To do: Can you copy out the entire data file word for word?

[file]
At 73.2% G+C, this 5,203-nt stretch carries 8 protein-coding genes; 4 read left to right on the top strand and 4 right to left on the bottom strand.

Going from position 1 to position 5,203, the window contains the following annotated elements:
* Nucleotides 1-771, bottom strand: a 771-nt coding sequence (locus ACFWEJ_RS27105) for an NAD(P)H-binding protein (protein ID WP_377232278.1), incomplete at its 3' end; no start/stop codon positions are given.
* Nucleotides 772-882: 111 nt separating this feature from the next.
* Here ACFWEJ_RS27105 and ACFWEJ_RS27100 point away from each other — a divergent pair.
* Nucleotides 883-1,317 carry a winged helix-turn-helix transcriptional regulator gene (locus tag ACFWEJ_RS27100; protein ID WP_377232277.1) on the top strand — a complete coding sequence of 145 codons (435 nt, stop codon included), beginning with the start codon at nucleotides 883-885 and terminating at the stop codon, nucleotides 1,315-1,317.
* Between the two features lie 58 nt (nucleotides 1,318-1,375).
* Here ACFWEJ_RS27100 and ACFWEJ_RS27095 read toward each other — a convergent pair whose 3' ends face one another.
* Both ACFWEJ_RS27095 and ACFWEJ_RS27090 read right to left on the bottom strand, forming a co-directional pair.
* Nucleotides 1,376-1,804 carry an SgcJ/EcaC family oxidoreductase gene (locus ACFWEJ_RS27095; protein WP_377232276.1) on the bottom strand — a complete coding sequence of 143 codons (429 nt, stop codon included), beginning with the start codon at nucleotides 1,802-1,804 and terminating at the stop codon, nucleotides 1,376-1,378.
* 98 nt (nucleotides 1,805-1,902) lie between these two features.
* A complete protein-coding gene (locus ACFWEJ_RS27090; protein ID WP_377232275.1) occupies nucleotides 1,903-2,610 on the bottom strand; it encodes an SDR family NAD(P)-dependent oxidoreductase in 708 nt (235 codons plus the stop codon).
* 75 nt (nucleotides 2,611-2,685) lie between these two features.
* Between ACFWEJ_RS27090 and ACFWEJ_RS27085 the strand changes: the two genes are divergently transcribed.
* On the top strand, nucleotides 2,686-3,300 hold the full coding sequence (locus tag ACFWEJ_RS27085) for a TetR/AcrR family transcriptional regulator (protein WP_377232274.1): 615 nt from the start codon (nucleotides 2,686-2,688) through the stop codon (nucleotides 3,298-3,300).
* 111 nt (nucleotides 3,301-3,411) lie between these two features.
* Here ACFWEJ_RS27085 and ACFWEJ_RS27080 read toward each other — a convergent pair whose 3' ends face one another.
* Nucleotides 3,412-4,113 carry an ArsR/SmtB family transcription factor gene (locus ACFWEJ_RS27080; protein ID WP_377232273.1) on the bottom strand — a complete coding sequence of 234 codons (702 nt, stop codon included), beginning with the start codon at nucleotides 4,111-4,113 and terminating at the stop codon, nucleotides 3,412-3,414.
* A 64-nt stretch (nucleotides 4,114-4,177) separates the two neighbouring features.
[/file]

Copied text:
At 73.2% G+C, this 5,203-nt stretch carries 8 protein-coding genes; 4 read left to right on the top strand and 4 right to left on the bottom strand.

Going from position 1 to position 5,203, the window contains the following annotated elements:
* Nucleotides 1-771, bottom strand: a 771-nt coding sequence (locus ACFWEJ_RS27105) for an NAD(P)H-binding protein (protein ID WP_377232278.1), incomplete at its 3' end; no start/stop codon positions are given.
* Nucleotides 772-882: 111 nt separating this feature from the next.
* Here ACFWEJ_RS27105 and ACFWEJ_RS27100 point away from each other — a divergent pair.
* Nucleotides 883-1,317 carry a winged helix-turn-helix transcriptional regulator gene (locus tag ACFWEJ_RS27100; protein ID WP_377232277.1) on the top strand — a complete coding sequence of 145 codons (435 nt, stop codon included), beginning with the start codon at nucleotides 883-885 and terminating at the stop codon, nucleotides 1,315-1,317.
* Between the two features lie 58 nt (nucleotides 1,318-1,375).
* Here ACFWEJ_RS27100 and ACFWEJ_RS27095 read toward each other — a convergent pair whose 3' ends face one another.
* Both ACFWEJ_RS27095 and ACFWEJ_RS27090 read right to left on the bottom strand, forming a co-directional pair.
* Nucleotides 1,376-1,804 carry an SgcJ/EcaC family oxidoreductase gene (locus ACFWEJ_RS27095; protein WP_377232276.1) on the bottom strand — a complete coding sequence of 143 codons (429 nt, stop codon included), beginning with the start codon at nucleotides 1,802-1,804 and terminating at the stop codon, nucleotides 1,376-1,378.
* 98 nt (nucleotides 1,805-1,902) lie between these two features.
* A complete protein-coding gene (locus ACFWEJ_RS27090; protein ID WP_377232275.1) occupies nucleotides 1,903-2,610 on the bottom strand; it encodes an SDR family NAD(P)-dependent oxidoreductase in 708 nt (235 codons plus the stop codon).
* 75 nt (nucleotides 2,611-2,685) lie between these two features.
* Between ACFWEJ_RS27090 and ACFWEJ_RS27085 the strand changes: the two genes are divergently transcribed.
* On the top strand, nucleotides 2,686-3,300 hold the full coding sequence (locus tag ACFWEJ_RS27085) for a TetR/AcrR family transcriptional regulator (protein WP_377232274.1): 615 nt from the start codon (nucleotides 2,686-2,688) through the stop codon (nucleotides 3,298-3,300).
* 111 nt (nucleotides 3,301-3,411) lie between these two features.
* Here ACFWEJ_RS27085 and ACFWEJ_RS27080 read toward each other — a convergent pair whose 3' ends face one another.
* Nucleotides 3,412-4,113 carry an ArsR/SmtB family transcription factor gene (locus ACFWEJ_RS27080; protein ID WP_377232273.1) on the bottom strand — a complete coding sequence of 234 codons (702 nt, stop codon included), beginning with the start codon at nucleotides 4,111-4,113 and terminating at the stop codon, nucleotides 3,412-3,414.
* A 64-nt stretch (nucleotides 4,114-4,177) separates the two neighbouring features.